Stage 17: Bagneres-de-Luchon to Peyragudes. 143.5km
Today was the last chance for anyone hoping to get onto the podium to do something audacious and for one brief and shining moment, it looked like Vincenzo Nibali (Liquigas) was up to the challenge. A big breakaway went clear almost from the off, including Alejandro Valverde (Movistar) and the top two men in the mountains classification, Thomas Voeckler (Europcar) and Fredrik Kessiakoff (Astana). Under the cover of mist, Nibali bridged the gap during the descent from the first climb, the Cat 1 Col de Mente. After a quick word by Valverde, Nibali sat up after taking about 30 seconds on the yellow jersey group, as the break would never be successful if he stayed. After his absorption back in the group, he never really posed a threat again in the stage.
Most of the stage’s excitement came from Voeckler’s cat-and-mouse game with Kessiakoff for the KoM points. Voeckler played the Swede to perfection, sitting on his wheel and then jumping out from behind him to sprint to the summit over each climb except the final one, giving him enough of a lead in the points to secure the jersey in Paris.
Meanwhile, back in the maillot jaune group, Liquigas took to the front from the start of the second of the five climbs, driving hard … but for what? To give the Sky domestiques a rest, it would seem, as Nibali was not able to capitalise on the fact that his teammates, particularly Dominik Nerz and Ivan Basso on the Port de Bales, dropped just about everyone out of that group except Chris Froome, Bradley Wiggins and Jurgen Van den Broeck (Lotto-Belisol) by the summit. Up ahead, Valverde had broken free from the breakaway group and took to the road by himself about 3.5km from the Port de Bales summit and 15km from the finish. It was nip-and-tuck for the last 3km as Valverde was clearly on the rivet and Froome and Wiggins dropped the rest of the riders to try to catch him. He held out, however, for his fourth career stage at the Tour.
VeloVoices rider of the day
I’ve had my problems with the way he rationalised his doping ban, but Alejandro Valverde is back in the peloton and free to ride and today was one of the reasons why it was such a disappointment that he doped in the first place. Valverde is an exciting, gutsy rider when he takes his chances and he proved that again today with his solo win on one of the hardest stages in this year’s Tour. The fact that he was clearly coming to the end of his strength, yet fought on while being chased by Froome and Wiggins, made the end of this stage a very exciting – and for Sky, slightly controversial – one.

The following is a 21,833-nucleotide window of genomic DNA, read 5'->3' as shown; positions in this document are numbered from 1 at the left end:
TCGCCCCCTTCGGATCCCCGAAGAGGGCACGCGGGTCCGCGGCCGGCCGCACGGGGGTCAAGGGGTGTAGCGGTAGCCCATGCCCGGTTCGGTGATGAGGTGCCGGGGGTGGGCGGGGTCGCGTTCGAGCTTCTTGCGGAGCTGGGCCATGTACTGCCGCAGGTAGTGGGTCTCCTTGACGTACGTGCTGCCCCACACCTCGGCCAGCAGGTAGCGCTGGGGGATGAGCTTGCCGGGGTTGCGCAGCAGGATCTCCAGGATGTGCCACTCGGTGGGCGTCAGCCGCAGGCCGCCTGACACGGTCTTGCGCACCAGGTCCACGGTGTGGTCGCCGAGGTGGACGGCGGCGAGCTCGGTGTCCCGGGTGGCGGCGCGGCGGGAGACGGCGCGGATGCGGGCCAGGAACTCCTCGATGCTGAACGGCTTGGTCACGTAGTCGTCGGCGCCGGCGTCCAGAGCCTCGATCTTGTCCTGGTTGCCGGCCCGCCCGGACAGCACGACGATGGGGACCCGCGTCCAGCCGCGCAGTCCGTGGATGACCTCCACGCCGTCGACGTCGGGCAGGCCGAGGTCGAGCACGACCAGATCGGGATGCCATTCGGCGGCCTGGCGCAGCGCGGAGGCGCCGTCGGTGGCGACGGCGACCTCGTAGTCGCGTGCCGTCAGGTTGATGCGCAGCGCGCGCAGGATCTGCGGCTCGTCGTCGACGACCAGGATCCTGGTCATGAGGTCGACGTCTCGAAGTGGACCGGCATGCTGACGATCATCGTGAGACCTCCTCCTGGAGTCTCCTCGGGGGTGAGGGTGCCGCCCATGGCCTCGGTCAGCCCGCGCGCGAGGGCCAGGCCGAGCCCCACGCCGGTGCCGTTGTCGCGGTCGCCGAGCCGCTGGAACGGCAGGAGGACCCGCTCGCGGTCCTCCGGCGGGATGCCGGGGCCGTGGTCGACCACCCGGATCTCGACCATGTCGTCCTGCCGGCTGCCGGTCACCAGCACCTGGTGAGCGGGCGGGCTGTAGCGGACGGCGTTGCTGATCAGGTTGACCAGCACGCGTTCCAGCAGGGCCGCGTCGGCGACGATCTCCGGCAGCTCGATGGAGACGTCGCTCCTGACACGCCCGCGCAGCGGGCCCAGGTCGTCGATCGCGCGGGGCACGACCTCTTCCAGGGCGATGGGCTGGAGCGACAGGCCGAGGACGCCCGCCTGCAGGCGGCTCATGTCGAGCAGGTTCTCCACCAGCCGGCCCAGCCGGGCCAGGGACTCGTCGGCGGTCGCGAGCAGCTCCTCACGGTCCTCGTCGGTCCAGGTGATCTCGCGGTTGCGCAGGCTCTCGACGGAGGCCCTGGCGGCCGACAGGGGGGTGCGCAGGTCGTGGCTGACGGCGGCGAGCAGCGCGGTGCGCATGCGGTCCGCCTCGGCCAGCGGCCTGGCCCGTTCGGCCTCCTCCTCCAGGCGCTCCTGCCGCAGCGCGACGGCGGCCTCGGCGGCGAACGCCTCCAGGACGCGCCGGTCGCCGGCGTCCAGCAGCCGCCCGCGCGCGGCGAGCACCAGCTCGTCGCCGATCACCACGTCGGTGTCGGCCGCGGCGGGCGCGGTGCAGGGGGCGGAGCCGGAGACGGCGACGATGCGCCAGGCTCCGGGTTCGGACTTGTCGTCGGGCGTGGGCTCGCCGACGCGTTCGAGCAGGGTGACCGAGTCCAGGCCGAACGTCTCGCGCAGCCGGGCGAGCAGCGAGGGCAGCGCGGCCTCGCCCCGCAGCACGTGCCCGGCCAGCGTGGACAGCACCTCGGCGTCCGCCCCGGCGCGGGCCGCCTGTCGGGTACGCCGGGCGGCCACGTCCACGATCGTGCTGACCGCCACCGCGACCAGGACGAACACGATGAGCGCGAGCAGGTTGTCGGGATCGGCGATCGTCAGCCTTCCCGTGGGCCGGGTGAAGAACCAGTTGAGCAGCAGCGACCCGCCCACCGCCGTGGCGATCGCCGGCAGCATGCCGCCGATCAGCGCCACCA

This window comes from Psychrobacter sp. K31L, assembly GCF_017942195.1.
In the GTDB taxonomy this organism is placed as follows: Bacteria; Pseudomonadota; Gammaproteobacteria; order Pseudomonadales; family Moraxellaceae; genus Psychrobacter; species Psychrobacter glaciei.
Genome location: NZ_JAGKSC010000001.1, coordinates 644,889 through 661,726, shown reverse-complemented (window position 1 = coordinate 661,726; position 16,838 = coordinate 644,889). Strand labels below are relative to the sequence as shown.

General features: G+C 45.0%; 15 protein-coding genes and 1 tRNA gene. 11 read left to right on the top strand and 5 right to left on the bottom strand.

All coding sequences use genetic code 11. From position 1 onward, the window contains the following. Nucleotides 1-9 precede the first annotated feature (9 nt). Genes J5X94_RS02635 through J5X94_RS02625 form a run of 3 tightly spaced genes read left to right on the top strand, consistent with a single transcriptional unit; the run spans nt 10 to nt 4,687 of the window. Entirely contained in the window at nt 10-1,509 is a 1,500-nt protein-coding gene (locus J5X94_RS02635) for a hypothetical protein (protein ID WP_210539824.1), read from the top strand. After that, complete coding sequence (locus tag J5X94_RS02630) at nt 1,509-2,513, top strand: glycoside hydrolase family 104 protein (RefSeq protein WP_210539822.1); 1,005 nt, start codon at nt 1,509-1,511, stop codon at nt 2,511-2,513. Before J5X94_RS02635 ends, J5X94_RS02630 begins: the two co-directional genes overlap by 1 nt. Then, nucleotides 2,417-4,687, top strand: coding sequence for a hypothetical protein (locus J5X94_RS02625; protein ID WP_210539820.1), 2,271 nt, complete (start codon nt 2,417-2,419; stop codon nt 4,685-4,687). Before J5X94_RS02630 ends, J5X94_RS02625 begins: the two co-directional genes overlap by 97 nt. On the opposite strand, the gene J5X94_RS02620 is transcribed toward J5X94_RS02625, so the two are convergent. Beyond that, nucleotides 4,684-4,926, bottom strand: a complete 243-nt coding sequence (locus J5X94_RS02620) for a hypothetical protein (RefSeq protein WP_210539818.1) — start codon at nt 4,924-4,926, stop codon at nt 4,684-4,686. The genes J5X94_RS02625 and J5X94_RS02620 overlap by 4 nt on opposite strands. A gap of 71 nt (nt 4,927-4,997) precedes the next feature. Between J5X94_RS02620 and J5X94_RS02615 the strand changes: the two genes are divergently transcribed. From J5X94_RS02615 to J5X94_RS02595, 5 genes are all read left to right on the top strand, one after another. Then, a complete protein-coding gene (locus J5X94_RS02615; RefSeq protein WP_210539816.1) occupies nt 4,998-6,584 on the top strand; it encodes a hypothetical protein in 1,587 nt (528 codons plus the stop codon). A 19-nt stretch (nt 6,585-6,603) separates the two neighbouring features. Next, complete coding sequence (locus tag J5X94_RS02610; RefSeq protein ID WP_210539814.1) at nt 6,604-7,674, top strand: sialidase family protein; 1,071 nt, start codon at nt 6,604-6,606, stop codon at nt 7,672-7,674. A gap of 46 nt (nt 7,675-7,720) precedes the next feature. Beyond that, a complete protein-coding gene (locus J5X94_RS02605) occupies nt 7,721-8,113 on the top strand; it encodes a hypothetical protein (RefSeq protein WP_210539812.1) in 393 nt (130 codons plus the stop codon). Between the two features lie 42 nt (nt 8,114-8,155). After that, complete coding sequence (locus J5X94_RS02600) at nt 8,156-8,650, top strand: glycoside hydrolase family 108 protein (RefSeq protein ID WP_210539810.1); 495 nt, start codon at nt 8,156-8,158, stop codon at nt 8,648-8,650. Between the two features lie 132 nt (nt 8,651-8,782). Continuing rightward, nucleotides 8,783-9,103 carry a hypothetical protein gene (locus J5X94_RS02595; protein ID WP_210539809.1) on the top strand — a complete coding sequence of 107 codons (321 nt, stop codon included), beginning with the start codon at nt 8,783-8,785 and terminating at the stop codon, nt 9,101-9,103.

Once again, the biggest talking point on Twitter and the after-race commentaries was the yin and yang of Froome and Wiggins. Once this pair had dropped everyone else and started chasing Valverde, it was unclear as to which of the Sky riders was actually vying for the stage win. Wiggins had dropped anyone who could have remotely been a threat to the yellow jersey, so it seemed that he wanted to win a mountain stage to silence the critics who said he wouldn’t have been able to hang on in the mountains without such a strong team. Yet it was clear almost immediately that Froome was stronger, slowing down every few metres to look back (in a Frandy-like move!) and shout encouragement to Wiggins to stay on his wheel. At 3km from the finish, even if Froome had ridden away, there would have been only the very slightest danger for Wiggins (i.e. a mechanical or a fall) so it was a mystery as to why Wiggins didn’t tell Froome to race away and take the stage. In the end, they came over the line together, just 19 seconds behind Valverde. If Froome had been set free in the last kilometre, he would almost surely have caught and passed him.
Click here to see ITV’s post-stage interview with Chris Froome
It was apparent yesterday that no one from the GC was strong enough to challenge the yellow jersey so once Liquigas failed to do anything on the Port de Bales, everyone in the audience figured it was all over. Sky let Liquigas do all the work, riding in their wheels, saving precious energy while Nibali’s super-domestiques hauled them up and down the mountains.
It was the contest for the King of the Mountains jersey that animated this race, at least for the first half, with Thomas Voeckler playing it with cunning and guile to vanquish Kessiakoff at every turn, earning enough points – he leads by 11 with only seven more still available – to be stepping on the podium in Paris to receive the Tour’s polka dot jersey. Voeckler said:
It’s a jersey which captures the spirit with which I like to race – with panache and on the attack.
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